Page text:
At my theater, the patron is always right. Even when they’re an annoying, lying asshat. We bend over backward to make sure they’re accommodated. Once, we had a woman who refused to get out of a seat that wasn’t her ticketed seat. She made a huge stink over the whole thing. Could we have also raised a stink and probably physically ejected her or called the cops or something? Yep. But we didn’t. And you know what? She’s still a patron. We’re careful to make sure she sits in her ticketed seat every show, but we still get her money every time. We NEED that money. Theaters are going under every day.
Are patrons often asshats? Yep. In that case, we paste on a smile, we make them feel like we made the mistake, even when we didn’t, and when they’ve been seated with grace and style, we bitch about them until the air is blue WHERE THEY CAN’T HEAR OR SEE US. Because they are PAYING DAMN CUSTOMERS.
So, Officious Jones, you are very, very bad at customer service. Also, I didn’t whip out my credentials when I was there, because I am not an asshole. Oh, how I wanted to say, “Can I talk to your supervisor?” and tell them I’m the Artistic Director of my theater. Or that I know the person who runs your box office. BUT I DIDN’T. I totally behaved myself. Well, other than being a little stubborn, but I don’t think you can blame me, you were being a jackhole.
Also, to the ladies seated behind me who commented “There sure is a lot of talking in this play!” Yes, yes there is. It’s a play. About family relationships. Probably not many explosions. If you want explosions, I’d go to the movies, I’m sure something there would satisfy you. Also, YES, one of the actresses stars in the local Raymour & Flanigan furniture commercials. But you don’t need to point it out EVERY TIME SHE COMES ON STAGE. “There she is! AGAIN! The FURNITURE lady!” Shhh.
Murder most rodenticidinal IN MY FAMILY
So I was telling my mom about the Rough on Rats post from yesterday and she said, “Oh, like your grandmother’s uncle?”
So I said that – “WHAT?” and got this story:
My grandmother’s uncle – so my grandmother’s mother’s brother, my great-granduncle, I guess? was married to a woman. The woman, as it was BACK IN THE DAY, made all his food and drink, of course. He was known to not want to eat or drink anything anyone else made, when he was visiting others. It was his thing. “My wife makes MY coffee! The way I like it!” he’d boast, while turning down offers of coffee when visiting people.
Well, he died. And the wife remarried. And that husband grew very ill, similarly. And the doctors thought, hmm. And looked into it. And ran some tests. And found ALL THE ARSENIC in her new husband’s system. So they exhumed my great-great-uncle and found HE’D BEEN ROUGH ON RATTED.
Well, I don’t know if she actually USED Rough on Rats but my mom says it was totally a rat poison of some sort. Probably Rough on Rats. Let’s do the math. My grandmother is in her late 80’s. This happened when she was a child. Rough on Rats was around when she was a child. THEREFORE I’VE DECIDED IT WAS ROUGH ON RATS.
My mom says my grandmother still has the clippings from the paper and that my grandmother, who LOVES to tell stories, would be HAPPY to tell them to me the next time I see her and show me the clippings. THIS IS TOTALLY EXCITING.
When I told my dad he said, “Glad that’s not MY side of the family” but I said, “that woman wasn’t ON that side of the family, DAD, she was MARRIED to someone on Mom’s side of the family, I’m not genetically related to her or anything, damn” and he said “same thing” but it’s not, really, Dad.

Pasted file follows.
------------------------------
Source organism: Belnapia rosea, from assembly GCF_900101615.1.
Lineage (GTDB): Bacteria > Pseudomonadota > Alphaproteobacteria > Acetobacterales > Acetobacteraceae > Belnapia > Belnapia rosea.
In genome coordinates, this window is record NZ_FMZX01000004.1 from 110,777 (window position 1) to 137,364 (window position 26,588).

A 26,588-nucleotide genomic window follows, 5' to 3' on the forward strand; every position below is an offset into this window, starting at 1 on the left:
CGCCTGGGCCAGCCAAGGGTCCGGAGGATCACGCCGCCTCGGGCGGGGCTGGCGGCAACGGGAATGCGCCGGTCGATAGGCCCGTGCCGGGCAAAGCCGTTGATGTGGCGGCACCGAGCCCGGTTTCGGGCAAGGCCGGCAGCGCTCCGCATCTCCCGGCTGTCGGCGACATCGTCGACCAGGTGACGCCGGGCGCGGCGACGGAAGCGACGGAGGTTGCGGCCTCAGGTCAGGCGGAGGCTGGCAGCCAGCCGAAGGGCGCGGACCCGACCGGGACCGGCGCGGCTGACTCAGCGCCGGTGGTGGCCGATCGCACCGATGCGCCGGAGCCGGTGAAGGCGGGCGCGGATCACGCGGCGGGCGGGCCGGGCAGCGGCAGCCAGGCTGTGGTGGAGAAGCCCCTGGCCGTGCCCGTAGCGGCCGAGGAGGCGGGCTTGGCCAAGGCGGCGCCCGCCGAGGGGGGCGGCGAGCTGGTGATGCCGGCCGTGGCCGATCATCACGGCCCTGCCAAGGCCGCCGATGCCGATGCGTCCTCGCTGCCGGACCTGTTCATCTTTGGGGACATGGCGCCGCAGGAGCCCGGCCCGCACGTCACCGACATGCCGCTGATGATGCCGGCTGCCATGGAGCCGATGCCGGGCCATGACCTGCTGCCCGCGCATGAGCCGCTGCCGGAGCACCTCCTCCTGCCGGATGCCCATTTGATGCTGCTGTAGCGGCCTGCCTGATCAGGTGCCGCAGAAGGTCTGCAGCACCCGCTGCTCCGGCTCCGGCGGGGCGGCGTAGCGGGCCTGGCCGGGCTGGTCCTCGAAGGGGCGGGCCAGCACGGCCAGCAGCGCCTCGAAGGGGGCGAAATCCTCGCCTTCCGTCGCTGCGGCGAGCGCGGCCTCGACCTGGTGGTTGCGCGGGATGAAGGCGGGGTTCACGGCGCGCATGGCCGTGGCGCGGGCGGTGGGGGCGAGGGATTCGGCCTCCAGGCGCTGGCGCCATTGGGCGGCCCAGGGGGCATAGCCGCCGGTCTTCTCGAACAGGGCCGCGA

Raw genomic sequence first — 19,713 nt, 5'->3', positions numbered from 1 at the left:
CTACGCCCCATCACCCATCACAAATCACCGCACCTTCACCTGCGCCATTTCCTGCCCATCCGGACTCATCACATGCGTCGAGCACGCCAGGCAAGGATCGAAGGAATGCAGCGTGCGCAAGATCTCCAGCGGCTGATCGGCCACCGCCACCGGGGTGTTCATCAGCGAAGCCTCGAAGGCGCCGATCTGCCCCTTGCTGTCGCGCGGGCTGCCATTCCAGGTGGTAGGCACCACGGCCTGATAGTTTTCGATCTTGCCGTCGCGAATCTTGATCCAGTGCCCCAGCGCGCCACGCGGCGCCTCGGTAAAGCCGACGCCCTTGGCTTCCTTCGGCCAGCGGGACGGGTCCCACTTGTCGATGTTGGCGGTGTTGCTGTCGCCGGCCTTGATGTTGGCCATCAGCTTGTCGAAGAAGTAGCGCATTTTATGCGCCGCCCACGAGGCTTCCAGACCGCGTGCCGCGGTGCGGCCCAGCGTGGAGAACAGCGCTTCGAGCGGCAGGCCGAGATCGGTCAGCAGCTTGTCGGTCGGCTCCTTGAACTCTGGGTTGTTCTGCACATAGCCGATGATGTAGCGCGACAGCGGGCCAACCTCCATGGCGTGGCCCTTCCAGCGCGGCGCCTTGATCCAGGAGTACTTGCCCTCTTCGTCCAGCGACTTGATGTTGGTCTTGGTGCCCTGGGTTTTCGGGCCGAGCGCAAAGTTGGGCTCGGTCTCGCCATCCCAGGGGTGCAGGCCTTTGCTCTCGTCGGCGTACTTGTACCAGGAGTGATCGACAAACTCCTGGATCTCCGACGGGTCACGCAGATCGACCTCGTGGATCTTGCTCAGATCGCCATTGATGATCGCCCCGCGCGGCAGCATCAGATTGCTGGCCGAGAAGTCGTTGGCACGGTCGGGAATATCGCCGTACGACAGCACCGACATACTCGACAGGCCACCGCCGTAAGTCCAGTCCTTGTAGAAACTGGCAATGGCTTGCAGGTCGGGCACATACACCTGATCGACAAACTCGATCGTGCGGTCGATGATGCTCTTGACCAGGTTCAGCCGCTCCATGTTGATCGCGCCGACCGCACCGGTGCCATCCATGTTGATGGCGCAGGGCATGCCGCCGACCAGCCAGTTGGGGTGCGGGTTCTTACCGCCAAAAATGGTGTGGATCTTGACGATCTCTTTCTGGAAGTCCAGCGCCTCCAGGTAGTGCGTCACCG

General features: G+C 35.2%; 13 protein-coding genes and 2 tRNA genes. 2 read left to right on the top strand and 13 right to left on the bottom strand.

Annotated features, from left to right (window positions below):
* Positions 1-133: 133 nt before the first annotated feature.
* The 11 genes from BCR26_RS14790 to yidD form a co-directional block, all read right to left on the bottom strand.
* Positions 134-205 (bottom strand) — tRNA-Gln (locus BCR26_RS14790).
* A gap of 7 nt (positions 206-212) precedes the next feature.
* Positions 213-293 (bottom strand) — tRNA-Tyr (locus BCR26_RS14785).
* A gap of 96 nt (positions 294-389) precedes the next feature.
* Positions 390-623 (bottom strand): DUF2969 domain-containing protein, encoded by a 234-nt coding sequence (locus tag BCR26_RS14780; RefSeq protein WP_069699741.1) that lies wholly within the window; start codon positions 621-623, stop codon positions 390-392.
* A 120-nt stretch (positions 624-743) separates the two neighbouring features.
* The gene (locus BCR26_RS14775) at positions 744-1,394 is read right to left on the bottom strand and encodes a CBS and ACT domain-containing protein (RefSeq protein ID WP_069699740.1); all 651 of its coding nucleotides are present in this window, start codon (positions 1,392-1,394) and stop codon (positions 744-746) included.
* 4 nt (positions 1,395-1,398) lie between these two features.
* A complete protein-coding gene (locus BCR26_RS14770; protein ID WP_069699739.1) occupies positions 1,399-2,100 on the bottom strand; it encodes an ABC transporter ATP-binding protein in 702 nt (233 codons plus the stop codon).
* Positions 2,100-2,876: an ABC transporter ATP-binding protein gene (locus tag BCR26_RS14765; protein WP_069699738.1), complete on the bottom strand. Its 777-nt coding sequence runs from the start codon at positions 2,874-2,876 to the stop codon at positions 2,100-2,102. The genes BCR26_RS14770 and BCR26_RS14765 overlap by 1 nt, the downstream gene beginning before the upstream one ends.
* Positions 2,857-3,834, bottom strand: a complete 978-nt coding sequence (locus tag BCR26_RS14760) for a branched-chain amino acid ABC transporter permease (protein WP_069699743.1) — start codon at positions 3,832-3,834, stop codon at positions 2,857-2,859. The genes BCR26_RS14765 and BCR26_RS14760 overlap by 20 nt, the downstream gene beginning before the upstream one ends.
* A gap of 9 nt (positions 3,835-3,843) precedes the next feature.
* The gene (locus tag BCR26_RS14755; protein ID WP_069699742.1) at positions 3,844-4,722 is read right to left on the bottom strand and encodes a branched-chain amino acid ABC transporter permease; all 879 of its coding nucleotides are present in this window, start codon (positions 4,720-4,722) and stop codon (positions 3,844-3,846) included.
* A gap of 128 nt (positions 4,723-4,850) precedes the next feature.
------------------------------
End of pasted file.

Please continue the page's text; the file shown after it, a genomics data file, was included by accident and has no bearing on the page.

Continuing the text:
Although I totally want to be related to the Black Widow of Upstate New York. HOW EXCITING. I can’t wait to see the clippings and hear my grandmother’s story. More on this as it develops! Rough on Rats in my FAMILY you guys!
Well! That was…unexpected! AND ALSO AWESOME!
My uncle recently purchased a truck. He needed to get it inspected. He lives in the boonies, as do most of my people. The garage he brought it to was teeny, and cold because who heats a whole garage? And the inspection was taking a while, so with the cold and the waiting he eventually realized he had to pee like a mofo.
So he asked the guy, “Can I use your bathroom?” and the guy was all, “Sure” and waved him back to it. On the way back, my uncle saw a lot of what looked like cat litter on the floor of the garage. “Odd,” thought my uncle.
The bathroom door was broken and would not shut, but listen, if it’s cold and you have to go to the bathroom, no one cares much. That time I had to pee because effing AAA wouldn’t come and rescue me from the side of the highway and I still have not forgiven them, the bathroom door at the gas station when I finally got to pee was broken and I was totally Honey Badger did NOT give a shit, you know?
So he was in the bathroom, and all of a sudden, the door opened while he was in there, and! Well, THAT’S off-putting! And guess what came into the bathroom?
A BABY CALF YO!
The garage guy was bottle-feeding a baby calf that the momma cow had rejected (I assume the garage guy was also a farmer, we’re pretty multi-tasky, up there in the North Country) and the litter on the floor was apparently because the calf was pooping all over or something, I don’t know, that seems odd, but whatever, BABY CAAAALLLLFFFFF!
My mom, who told me this story, didn’t seem to think that my response of “I would have screamed, because who would have expected that there? Then totally cuddled its little nose and asked the guy if I could bottle-feed it!” was appropriate, but I would have. Aw, little wee calf! I love cows!
Listen, although I love living in civilization, I have to say, awesome things like a calf walking in on you while you are peeing in a rural garage do not often happen here where I live. We don’t get a lot of livestock situations here. That’s kind of sad.
Happy Monday to all and to all a happy week! May you all avoid dictatorial ushers, murderous wives, and get to pet all the adorable baby calves you desire!